If you’ve managed to avoid the superhero-dominated media landscape recently, first of all how, and second of all, you may not have noticed that a lot of movies recently have been very desaturated. The reasons for this are varied, and debated, from blaming it on the legacy of The Matrix’s famous green wash to dissecting the innards of modern colour processing software, but a large part of it is likely due to the huge reliance on CGI for most of the epic, sweeping shots in the action genre. It’s a well-known fact that desaturation can cover for graphics that might not hold up in the harsh light of colour renders. Even though Marvel and DC (and Sony) certainly has the cash to buy the top-shelf graphics, it’s a hell of a lot easier to paste a mild grey filter over your entire film than to have to really make sure your massive, purple, ruffle-chinned villain looks realistic in vivid technicolour. Plus, it helps maintain a consistent look across films directed by wildly different directors, shot by wildly different cinematographers, which is important when you want to sell a merchandise line as much as movie tickets. Zack Snyder’s DC films, as visually arresting as they can be, also seem to have similar unifying greyness which dulls even the brightest environments in his world.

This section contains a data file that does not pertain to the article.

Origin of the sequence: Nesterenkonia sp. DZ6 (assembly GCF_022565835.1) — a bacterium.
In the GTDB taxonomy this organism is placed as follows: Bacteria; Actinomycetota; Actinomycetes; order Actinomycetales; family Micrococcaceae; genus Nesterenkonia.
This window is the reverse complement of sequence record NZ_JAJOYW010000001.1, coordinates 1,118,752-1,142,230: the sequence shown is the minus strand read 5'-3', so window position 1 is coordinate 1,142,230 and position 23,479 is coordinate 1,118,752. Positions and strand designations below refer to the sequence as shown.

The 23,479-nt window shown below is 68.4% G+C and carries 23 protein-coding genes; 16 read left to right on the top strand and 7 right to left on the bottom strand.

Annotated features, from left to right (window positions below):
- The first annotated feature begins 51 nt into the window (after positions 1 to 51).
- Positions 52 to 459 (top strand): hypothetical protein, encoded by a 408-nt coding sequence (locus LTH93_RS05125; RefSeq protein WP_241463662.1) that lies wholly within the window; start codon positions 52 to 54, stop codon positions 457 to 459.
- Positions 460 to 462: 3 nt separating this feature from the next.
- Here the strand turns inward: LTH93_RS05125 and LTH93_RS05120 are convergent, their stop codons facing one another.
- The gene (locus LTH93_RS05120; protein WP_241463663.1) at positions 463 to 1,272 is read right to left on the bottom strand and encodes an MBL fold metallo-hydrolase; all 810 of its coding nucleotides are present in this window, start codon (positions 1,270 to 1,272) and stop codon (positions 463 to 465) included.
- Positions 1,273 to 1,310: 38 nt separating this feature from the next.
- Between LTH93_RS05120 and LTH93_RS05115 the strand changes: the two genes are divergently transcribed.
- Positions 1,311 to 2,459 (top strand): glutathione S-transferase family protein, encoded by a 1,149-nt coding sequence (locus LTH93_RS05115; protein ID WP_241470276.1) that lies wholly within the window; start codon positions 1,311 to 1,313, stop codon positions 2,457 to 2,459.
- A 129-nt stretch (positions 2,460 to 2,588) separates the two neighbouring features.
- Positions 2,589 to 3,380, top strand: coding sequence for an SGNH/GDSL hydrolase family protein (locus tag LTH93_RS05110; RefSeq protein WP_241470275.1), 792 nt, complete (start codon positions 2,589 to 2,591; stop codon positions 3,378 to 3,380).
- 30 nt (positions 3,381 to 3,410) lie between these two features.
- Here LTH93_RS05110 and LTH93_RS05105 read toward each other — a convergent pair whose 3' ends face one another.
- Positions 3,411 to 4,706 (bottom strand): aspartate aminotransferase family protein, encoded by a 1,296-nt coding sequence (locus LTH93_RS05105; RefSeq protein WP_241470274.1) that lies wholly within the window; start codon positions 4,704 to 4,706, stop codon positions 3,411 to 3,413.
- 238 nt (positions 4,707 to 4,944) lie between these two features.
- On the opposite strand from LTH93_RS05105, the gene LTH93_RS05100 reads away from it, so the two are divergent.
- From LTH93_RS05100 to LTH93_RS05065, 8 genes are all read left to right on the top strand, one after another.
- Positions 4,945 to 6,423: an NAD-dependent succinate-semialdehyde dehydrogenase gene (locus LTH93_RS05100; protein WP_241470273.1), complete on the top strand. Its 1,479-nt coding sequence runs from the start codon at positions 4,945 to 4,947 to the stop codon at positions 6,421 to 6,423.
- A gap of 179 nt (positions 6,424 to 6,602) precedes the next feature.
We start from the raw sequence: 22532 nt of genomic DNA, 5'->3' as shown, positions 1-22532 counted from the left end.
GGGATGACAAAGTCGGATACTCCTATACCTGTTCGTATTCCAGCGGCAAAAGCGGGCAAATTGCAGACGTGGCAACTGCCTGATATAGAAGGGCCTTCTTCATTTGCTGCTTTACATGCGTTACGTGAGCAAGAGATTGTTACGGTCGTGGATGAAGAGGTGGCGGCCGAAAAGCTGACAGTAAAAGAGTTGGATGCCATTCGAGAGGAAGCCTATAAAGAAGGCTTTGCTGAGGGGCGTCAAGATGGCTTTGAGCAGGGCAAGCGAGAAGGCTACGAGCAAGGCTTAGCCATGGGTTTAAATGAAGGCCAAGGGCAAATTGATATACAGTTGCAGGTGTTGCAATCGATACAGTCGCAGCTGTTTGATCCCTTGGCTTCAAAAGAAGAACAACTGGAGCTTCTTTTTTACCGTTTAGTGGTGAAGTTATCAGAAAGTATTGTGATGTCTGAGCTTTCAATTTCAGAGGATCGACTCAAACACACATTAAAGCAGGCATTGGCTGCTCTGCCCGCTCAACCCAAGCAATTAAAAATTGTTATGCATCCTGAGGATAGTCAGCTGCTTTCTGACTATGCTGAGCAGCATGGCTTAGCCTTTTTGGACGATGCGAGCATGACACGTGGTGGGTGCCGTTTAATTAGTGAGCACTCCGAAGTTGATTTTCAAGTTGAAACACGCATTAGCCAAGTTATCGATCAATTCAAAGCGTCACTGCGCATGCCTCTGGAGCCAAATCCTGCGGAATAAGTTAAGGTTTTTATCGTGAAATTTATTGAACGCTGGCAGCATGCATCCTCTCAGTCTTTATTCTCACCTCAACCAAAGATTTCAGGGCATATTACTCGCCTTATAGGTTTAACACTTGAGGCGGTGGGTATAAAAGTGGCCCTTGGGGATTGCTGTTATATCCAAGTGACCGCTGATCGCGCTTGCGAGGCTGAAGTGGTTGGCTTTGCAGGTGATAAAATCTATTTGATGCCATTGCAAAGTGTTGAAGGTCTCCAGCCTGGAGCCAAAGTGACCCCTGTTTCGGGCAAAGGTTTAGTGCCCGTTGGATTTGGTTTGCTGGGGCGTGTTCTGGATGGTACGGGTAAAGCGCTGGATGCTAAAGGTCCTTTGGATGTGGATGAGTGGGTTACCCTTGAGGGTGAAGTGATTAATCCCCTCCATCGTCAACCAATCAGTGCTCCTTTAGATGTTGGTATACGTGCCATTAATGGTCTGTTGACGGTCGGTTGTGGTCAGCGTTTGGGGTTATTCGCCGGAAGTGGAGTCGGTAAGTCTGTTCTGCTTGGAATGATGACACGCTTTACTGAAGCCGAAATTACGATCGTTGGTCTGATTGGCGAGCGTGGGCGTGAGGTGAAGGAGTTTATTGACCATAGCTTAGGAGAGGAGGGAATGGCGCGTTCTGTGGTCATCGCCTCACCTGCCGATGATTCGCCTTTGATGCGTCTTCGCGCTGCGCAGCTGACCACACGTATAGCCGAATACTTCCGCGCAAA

The Batman has its share of greyness, but it has a far richer tone palette over all. Not only do the colours feel deep, they also help tell the story. This time, Batman himself is more associated with red and orange than grey and black and the Riddler’s characteristic green is mottled with a pale blue that makes you nauseous just to see. It’s the criminal element that has the most varied colour associated with it, the bright pinks and purples of the seedy clubs of Gotham, and it helps you understand why a life of crime might be so attractive.

With the success of The Batman, we can hope that more action movies start to take the storytelling power of colour seriously again. Or, at least, to give their movies some colour at all.